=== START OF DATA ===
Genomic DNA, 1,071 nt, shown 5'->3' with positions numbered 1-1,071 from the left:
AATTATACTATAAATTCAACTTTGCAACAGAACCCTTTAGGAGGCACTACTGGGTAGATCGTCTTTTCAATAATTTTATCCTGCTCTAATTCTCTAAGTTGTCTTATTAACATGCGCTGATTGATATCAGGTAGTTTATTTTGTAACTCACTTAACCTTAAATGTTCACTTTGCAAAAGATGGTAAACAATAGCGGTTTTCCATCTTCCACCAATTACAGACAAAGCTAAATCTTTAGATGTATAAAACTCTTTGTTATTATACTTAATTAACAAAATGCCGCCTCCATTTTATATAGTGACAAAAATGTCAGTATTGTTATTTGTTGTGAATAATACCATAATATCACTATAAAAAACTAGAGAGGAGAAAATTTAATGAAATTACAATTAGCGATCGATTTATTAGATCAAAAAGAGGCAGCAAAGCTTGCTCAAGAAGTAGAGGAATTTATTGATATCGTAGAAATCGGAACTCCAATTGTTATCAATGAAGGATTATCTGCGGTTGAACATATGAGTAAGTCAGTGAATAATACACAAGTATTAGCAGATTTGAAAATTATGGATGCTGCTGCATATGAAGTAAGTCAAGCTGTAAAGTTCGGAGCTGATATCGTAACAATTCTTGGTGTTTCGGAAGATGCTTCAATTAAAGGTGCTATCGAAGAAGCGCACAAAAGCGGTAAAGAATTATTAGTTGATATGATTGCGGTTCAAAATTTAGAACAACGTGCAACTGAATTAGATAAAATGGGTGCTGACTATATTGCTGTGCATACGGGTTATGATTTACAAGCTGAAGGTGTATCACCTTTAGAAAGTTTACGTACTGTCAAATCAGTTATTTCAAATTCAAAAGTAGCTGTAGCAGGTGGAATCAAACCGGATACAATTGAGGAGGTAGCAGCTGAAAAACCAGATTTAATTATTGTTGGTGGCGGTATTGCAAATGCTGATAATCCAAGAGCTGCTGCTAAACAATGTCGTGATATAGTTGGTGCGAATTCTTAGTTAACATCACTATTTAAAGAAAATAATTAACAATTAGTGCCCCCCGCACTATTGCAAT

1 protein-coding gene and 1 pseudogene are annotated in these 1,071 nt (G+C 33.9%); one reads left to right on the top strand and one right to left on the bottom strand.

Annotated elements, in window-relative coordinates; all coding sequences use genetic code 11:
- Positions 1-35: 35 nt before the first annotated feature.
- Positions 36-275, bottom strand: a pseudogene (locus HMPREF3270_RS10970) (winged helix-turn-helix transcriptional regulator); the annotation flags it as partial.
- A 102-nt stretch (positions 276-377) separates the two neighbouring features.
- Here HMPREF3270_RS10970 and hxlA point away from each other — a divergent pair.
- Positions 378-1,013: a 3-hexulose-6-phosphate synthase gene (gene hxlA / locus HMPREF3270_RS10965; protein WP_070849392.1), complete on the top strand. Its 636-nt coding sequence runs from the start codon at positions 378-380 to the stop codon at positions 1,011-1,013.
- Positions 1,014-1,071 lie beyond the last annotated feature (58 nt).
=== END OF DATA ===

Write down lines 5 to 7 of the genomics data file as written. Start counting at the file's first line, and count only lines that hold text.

- Positions 1-35: 35 nt before the first annotated feature.
- Positions 36-275, bottom strand: a pseudogene (locus HMPREF3270_RS10970) (winged helix-turn-helix transcriptional regulator); the annotation flags it as partial.
- A 102-nt stretch (positions 276-377) separates the two neighbouring features.